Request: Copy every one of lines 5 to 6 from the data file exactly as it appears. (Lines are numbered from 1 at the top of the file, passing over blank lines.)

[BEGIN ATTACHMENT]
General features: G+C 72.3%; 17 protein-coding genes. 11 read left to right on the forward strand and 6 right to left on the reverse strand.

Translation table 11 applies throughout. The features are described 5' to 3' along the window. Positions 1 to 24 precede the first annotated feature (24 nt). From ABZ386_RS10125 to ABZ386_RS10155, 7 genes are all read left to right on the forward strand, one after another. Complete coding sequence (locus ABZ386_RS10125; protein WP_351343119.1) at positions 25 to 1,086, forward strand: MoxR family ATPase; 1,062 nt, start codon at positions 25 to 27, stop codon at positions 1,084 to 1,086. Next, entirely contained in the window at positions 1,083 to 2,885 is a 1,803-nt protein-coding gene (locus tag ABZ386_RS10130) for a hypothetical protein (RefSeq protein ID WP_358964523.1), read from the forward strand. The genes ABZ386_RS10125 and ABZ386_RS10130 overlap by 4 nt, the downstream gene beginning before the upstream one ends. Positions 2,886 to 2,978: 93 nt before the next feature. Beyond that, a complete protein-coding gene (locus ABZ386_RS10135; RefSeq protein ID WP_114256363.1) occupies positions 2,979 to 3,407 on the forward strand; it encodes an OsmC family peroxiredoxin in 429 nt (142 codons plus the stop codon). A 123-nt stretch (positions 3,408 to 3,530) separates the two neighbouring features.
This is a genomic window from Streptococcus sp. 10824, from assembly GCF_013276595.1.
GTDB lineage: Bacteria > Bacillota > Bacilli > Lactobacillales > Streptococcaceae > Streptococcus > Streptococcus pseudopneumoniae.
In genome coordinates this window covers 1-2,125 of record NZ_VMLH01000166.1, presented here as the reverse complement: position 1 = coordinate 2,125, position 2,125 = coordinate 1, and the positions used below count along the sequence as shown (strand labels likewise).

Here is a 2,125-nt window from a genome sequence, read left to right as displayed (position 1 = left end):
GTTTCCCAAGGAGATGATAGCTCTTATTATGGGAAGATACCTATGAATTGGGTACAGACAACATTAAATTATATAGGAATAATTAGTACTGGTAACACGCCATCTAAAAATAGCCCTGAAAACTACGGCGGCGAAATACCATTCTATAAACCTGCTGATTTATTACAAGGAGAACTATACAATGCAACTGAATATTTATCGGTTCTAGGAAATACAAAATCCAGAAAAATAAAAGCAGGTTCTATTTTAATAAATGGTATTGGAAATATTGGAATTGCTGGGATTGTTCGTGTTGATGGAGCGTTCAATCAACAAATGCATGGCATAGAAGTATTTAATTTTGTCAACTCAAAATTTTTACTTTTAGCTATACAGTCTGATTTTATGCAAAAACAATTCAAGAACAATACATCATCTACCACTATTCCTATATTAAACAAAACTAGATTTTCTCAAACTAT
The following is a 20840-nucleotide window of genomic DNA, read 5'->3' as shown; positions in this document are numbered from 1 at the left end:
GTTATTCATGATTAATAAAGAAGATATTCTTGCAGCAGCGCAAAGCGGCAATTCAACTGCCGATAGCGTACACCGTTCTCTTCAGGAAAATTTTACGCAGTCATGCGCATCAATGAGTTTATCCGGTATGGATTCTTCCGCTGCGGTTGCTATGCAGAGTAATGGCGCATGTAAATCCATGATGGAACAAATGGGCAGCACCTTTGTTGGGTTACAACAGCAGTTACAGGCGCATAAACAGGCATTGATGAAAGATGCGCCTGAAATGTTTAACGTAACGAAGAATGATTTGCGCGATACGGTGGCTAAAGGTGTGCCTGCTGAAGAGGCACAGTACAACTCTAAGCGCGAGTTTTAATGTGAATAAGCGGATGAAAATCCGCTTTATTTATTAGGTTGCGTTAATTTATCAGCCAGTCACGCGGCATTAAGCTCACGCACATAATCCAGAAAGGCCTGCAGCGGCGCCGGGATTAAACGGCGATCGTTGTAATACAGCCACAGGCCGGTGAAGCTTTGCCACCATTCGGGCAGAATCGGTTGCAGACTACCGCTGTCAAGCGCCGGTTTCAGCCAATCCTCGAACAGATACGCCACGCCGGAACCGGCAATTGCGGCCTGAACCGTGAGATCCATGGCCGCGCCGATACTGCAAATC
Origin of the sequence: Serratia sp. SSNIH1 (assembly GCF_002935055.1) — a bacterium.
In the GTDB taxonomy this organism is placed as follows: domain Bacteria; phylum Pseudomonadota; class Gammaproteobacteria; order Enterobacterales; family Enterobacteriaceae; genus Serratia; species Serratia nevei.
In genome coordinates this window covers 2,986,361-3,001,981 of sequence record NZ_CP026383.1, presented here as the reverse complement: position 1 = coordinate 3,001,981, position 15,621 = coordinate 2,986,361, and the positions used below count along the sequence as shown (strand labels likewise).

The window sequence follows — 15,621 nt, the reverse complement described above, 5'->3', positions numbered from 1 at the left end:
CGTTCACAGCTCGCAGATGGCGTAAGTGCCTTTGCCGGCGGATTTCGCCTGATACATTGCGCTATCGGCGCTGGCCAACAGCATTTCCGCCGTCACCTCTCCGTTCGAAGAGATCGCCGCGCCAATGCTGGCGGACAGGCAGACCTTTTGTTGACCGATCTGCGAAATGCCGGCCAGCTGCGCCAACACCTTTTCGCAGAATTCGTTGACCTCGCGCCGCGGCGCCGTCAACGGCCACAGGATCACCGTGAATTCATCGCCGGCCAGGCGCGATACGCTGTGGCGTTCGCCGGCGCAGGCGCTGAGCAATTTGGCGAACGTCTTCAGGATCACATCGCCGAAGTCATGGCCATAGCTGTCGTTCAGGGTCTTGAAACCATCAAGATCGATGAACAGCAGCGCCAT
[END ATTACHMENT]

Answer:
In genome coordinates this window covers 1-2,125 of record NZ_VMLH01000166.1, presented here as the reverse complement: position 1 = coordinate 2,125, position 2,125 = coordinate 1, and the positions used below count along the sequence as shown (strand labels likewise).

Here is a 2,125-nt window from a genome sequence, read left to right as displayed (position 1 = left end):